It happens gradually. You treat the kids to Unicorn Starbucks drinks and then get a fancy latte for yourself. You decide to grab takeout instead of making dinner. You throw random items into the cart at Target. Suddenly, your checking account is nearly at $0 and you’ve realized your spending is out of control. If this sounds like you, here are a few ways to cut back.
Shop With Tunnel Vision
Mindlessly strolling through the grocery store picking up items can turn into receipt shock at the checkout. The best strategy for avoiding overspending is to make a grocery list beforehand. This means shopping with a goal and not going rogue. Stick to the perimeter of the store where you’ll find meat and fresh foods. The center aisles are mostly where prepackaged and junk foods live; these are unnecessary to have in your kitchen and (bonus!) ditching them from your cart can help promote healthier eating habits. HouseMix has even more money-saving tips for grocery shopping (like bringing a calculator) and how to buy in bulk.
Pay With Cash
Consumers spend less when they pay with cash, according to a study by the Consumer Financial Protection Bureau. If you rarely pay with cash, experiment with it. You may find that you feel more connected to a purchase and value an item more when you physically make a transaction, rather than quickly swipe a card. You have the actual remaining amount of money in your hands, rather than seeing it appear weeks later on a credit card statement, which is easy to ignore. Start by cutting up your credit cards and putting cash in envelopes designated for certain categories like groceries, bills, etc.
Save on Mobile Costs
One way to lower your spending is to adjust your mobile phone plan based on your needs. Nerd Wallet recommends. T-Mobile’s Bring Your Own Device prepaid program allows you to use your current phone with a new SIM card. Making the switch without a contract can be your best deal, and it comes with features like large data plans with a low monthly cost and no overage fees. Plus, you’ll get high speed 4G LTE data. Make sure to check if you’re eligible for any discounts through work, study or serving in the armed forces.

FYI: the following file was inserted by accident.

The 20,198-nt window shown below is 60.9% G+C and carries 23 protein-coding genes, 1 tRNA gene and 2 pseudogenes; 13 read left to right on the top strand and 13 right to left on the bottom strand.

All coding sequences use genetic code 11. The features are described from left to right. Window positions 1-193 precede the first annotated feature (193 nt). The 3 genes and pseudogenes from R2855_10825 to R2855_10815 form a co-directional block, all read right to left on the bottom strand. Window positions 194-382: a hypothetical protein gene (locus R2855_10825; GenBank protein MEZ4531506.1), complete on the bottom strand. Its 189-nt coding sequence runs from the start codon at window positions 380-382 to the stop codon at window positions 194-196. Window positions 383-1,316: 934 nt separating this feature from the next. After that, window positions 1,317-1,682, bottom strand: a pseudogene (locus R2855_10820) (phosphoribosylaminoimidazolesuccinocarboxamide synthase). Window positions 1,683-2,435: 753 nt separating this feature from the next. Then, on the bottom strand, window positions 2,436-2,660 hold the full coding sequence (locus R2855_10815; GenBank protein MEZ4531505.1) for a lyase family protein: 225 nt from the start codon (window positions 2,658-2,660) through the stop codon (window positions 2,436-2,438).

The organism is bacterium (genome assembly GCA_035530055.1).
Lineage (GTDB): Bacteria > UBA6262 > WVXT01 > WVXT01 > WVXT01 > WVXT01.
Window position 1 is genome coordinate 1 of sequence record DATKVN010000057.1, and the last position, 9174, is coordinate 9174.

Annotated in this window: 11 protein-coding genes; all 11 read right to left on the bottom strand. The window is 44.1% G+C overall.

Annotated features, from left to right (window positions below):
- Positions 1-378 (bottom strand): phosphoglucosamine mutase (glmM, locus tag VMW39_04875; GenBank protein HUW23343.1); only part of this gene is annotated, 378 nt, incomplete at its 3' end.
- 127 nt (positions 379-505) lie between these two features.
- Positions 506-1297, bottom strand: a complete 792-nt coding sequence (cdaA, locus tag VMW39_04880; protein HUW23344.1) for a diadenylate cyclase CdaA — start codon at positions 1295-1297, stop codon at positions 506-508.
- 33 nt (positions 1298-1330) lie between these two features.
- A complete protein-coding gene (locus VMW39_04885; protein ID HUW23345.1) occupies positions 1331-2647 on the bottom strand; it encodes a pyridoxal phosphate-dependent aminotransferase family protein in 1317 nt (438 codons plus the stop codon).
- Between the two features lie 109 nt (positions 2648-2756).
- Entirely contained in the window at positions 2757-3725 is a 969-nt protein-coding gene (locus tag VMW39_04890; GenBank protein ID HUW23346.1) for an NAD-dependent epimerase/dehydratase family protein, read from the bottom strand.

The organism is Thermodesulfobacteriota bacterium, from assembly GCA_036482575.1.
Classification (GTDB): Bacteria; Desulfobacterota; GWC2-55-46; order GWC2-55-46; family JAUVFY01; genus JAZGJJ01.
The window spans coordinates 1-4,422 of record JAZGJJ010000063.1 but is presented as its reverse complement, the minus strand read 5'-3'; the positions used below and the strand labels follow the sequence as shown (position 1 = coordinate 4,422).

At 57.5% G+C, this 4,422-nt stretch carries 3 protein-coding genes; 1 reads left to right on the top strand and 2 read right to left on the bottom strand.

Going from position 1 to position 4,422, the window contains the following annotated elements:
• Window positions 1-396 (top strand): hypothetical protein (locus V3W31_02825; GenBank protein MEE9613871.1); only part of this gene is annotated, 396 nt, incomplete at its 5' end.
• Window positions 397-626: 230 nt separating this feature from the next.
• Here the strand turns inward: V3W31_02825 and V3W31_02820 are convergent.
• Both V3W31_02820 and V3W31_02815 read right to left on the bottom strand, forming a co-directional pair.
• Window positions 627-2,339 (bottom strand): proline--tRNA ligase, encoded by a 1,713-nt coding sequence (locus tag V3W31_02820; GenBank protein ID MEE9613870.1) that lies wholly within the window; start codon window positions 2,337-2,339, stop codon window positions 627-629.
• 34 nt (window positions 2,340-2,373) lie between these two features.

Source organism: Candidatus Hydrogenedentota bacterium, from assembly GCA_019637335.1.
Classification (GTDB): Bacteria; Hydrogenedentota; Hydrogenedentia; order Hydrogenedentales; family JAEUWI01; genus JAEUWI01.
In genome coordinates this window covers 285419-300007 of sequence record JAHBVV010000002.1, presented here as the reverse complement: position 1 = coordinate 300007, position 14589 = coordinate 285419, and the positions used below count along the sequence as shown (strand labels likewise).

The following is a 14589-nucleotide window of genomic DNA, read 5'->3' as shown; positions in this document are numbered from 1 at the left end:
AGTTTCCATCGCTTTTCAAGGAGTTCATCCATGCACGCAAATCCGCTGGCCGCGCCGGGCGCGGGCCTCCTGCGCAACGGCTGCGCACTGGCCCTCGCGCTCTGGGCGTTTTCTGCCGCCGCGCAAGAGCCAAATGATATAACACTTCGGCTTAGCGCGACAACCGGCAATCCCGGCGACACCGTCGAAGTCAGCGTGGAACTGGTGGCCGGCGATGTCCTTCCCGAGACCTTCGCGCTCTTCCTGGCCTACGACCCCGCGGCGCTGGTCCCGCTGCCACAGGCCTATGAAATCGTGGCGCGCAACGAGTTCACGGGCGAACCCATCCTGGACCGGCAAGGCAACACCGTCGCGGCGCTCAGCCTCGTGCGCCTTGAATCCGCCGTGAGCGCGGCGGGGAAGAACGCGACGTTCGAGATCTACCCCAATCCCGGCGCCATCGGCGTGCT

Take a Hiatus From Social Media
Social media has hidden financial pitfalls, like sending subliminal messages to spend, spend, spend. Think about the brands you follow, pictures of friends’ fancy vacations, products your connections are selling and simple items in photos that may trigger your shopping side. Even a cup of coffee can make you want to go spend $5 on a gourmet pick-me-up as well. Ditch social media now if cutting costs is crucial; you can always return to it later once you’ve adopted better habits. Posts and pictures can be a constant reminder of what you want but don’t need.
Prioritize Co-Curricular Activities
There are many benefits that come along with our kids playing sports. They learn teamwork, sportsmanship, athleticism and commitment. Many kids play multiple sports, and for families with more than one child, those extra-curricular expenses add up fast. The National Council on Youth Sports states that more than 20 percent of parents spend over $1,000 or more on sports each year per child. Assess your children’s involvement in sports and activities. Here are some tips to help alleviate costs:
- Choose one sport per season
- Buy used equipment
- Sell old equipment
- Sign your child up for local recreational sports (these tend to be more affordable)
- Budget for all costs, even gas for travel.